Category : Pro Bono Work
However, I also believe that there are times when it’s inappropriate or unwise to take on pro bono clients. If you’re experiencing any of the situations below, it might be best to refrain from pro bono work for the time being.
#1 You’re biting off more than you can chew.
If you’re running your own law firm, don’t consider pro bono requests until you’ve reached business profitability and stability. It does no one any good if your firm goes under because of financial woes; least of all your pro bono clients. Similarly, don’t accept pro bono clients if you already feel like you’re in over your head with paying clients. Pro bono work is admirable and can make you feel happier and more fulfilled, but only if you truly have the time to take it on. Otherwise, you’ll just make yourself miserable.
#2 You don’t feel invested in the work.
Don’t take on pro bono work that doesn’t interest you. If you do, it will probably begin to feel like a chore, and you’re likely to wind up regretting and/or resenting it. There’s a plethora of pro bono options out there, so don’t just take the first thing that comes along. Find work for an issue or cause that you actually care about; that way the work will feel more meaningful to you.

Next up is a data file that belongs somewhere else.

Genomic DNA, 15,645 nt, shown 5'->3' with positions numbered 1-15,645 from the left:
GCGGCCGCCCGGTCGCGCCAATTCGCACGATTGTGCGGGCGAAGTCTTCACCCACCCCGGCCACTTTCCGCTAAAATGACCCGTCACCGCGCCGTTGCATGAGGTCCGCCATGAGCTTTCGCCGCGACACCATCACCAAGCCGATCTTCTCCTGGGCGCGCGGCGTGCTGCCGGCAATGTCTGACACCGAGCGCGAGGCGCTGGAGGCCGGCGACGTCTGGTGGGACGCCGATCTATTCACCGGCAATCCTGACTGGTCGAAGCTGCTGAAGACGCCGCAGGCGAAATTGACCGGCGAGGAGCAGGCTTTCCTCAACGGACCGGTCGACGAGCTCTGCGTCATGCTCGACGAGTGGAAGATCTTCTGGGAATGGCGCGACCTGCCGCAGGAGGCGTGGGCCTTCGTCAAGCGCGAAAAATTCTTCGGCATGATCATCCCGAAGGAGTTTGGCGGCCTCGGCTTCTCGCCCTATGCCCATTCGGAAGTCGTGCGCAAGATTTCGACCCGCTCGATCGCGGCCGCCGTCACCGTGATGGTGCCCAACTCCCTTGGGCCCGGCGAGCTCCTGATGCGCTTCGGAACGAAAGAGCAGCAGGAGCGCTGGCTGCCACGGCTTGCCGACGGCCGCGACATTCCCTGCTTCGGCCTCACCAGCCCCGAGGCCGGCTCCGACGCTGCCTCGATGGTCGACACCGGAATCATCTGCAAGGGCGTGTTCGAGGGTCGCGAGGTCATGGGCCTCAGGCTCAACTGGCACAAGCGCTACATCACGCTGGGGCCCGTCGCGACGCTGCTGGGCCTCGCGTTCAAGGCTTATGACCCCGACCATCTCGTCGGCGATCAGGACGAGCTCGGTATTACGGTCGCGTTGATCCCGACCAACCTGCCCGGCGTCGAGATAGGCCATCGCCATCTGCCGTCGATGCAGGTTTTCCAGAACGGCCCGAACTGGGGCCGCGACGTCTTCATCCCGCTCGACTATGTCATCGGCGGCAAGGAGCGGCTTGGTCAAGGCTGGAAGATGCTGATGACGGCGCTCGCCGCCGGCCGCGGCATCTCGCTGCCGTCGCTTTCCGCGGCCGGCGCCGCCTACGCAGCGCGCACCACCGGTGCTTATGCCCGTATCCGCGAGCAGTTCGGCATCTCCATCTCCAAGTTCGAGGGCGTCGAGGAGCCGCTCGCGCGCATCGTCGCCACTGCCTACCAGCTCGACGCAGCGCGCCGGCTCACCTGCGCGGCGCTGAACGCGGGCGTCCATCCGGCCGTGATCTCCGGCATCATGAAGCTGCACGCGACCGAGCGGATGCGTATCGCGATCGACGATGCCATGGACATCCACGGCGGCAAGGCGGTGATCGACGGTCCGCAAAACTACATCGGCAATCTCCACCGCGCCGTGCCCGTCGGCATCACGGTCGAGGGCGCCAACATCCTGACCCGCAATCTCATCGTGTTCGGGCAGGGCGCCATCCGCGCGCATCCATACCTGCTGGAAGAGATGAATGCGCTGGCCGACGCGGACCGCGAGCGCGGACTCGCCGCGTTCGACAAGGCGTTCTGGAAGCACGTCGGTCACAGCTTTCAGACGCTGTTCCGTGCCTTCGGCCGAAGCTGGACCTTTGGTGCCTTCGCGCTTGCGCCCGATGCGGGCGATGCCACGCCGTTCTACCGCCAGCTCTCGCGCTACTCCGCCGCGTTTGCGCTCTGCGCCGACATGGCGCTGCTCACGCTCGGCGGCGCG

#3 Your services aren’t appreciated or valued.
If you feel like your pro bono work isn’t appreciated or that you are being taken advantage of, it’s probably time to stop. While doing pro bono work is an important part of the legal field, having your services undervalued is not. Before making any drastic decisions, have a conversation with the client or organization you’re working for to see if the situation can be improved. If the feeling persists that your work is not respected, don’t feel guilty if you decide to leave.
#4 It’s taking a toll on you, the client, or the firm.
This point basically touches on all the previous ones. If for any reason your pro bono work starts to take a toll on you, the client, or the firm, it’s time to stop. This can be anything from being overwhelmed to providing subpar services because you’re not invested in the work. Everyone deserves the best possible pro bono experience, and if that’s not what’s happening during a given situation, it may be in everyone’s best interest to find an alternative solution.
These points are not meant to discourage you from taking on pro bono work. They are simply guides to the “whens” and “whats” of accepting such work. I hope that you choose to offer pro bono services to causes that interest you; when you do, though, it’s critically important to have the time to do it.
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